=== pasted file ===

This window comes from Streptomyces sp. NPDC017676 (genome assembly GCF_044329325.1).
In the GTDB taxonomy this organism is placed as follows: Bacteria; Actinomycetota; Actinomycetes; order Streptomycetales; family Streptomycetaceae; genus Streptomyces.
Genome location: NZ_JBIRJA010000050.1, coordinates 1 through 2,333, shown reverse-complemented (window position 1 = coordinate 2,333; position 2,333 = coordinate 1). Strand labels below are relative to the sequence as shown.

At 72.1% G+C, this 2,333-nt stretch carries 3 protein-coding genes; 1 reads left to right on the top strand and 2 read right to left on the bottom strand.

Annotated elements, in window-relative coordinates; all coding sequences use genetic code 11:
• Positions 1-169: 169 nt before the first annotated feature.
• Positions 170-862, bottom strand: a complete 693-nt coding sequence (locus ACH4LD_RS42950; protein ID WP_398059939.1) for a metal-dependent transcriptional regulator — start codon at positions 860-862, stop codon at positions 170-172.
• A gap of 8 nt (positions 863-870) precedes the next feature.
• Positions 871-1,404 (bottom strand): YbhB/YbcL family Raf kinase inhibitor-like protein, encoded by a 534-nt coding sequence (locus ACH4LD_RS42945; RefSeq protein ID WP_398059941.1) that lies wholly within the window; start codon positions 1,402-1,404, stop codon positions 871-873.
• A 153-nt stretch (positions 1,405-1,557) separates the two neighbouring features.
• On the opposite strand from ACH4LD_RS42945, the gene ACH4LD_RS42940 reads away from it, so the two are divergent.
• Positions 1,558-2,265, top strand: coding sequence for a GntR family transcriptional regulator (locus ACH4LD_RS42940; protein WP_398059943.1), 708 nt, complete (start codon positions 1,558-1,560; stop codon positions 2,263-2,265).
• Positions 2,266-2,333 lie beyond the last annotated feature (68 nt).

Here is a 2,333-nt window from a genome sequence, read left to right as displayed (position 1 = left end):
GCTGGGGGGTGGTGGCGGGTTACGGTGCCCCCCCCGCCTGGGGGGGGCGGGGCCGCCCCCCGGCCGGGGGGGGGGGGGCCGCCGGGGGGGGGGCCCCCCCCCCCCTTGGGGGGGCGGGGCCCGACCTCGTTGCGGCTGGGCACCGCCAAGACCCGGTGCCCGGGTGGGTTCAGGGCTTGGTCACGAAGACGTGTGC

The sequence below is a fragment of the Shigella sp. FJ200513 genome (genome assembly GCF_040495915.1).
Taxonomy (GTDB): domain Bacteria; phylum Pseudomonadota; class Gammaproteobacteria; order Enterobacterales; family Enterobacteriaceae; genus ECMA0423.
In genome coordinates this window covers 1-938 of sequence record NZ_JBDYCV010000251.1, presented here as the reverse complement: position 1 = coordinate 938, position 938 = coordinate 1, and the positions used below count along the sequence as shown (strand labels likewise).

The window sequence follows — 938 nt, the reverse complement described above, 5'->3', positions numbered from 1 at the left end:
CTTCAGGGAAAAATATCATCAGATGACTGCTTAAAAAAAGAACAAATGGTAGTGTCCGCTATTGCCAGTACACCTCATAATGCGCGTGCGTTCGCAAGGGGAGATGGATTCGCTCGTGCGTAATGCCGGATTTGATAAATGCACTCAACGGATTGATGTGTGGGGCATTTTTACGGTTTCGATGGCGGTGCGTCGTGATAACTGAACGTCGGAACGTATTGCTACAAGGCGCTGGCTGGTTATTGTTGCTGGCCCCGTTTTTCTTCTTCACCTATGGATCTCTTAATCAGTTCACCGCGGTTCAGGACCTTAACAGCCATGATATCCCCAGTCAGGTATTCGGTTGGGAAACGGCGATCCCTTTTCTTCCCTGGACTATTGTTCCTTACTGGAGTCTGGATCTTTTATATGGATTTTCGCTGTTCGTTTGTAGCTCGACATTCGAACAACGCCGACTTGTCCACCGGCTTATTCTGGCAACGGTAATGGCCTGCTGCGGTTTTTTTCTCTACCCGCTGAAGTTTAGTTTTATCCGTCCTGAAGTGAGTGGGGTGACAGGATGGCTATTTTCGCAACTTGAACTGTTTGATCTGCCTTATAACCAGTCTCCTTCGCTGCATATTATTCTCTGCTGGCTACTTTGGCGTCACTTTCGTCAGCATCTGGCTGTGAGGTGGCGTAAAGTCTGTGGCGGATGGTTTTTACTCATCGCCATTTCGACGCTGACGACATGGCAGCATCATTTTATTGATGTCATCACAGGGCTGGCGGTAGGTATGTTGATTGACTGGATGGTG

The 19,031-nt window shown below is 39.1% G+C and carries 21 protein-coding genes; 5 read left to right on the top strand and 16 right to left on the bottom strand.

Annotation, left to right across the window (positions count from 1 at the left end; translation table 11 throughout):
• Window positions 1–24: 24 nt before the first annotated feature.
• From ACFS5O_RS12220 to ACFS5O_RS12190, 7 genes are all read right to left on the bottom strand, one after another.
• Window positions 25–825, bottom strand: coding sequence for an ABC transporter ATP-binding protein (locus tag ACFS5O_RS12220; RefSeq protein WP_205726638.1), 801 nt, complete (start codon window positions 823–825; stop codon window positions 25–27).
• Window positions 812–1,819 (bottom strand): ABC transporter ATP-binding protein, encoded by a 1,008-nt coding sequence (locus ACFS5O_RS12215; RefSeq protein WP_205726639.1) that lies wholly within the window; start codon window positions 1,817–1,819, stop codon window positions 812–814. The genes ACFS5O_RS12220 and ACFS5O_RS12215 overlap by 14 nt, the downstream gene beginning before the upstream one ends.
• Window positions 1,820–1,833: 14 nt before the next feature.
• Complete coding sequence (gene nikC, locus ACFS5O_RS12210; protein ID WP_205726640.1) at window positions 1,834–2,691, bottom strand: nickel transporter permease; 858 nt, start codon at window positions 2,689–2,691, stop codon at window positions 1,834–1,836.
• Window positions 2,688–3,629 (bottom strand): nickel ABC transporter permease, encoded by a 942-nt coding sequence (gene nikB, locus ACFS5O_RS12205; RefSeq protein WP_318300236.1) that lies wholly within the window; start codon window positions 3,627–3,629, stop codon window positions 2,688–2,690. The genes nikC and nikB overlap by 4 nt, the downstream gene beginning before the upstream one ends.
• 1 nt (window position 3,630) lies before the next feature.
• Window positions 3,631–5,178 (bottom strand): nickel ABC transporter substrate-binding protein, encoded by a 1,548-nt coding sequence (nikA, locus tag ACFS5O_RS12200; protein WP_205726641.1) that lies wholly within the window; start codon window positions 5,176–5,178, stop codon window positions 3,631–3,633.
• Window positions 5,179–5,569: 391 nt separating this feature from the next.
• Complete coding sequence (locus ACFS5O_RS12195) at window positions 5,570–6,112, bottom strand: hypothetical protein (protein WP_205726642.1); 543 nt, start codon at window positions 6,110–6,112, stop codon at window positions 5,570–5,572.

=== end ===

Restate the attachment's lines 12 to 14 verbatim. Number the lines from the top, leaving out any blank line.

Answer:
• Positions 1,558-2,265, top strand: coding sequence for a GntR family transcriptional regulator (locus ACH4LD_RS42940; protein WP_398059943.1), 708 nt, complete (start codon positions 1,558-1,560; stop codon positions 2,263-2,265).
• Positions 2,266-2,333 lie beyond the last annotated feature (68 nt).

Here is a 2,333-nt window from a genome sequence, read left to right as displayed (position 1 = left end):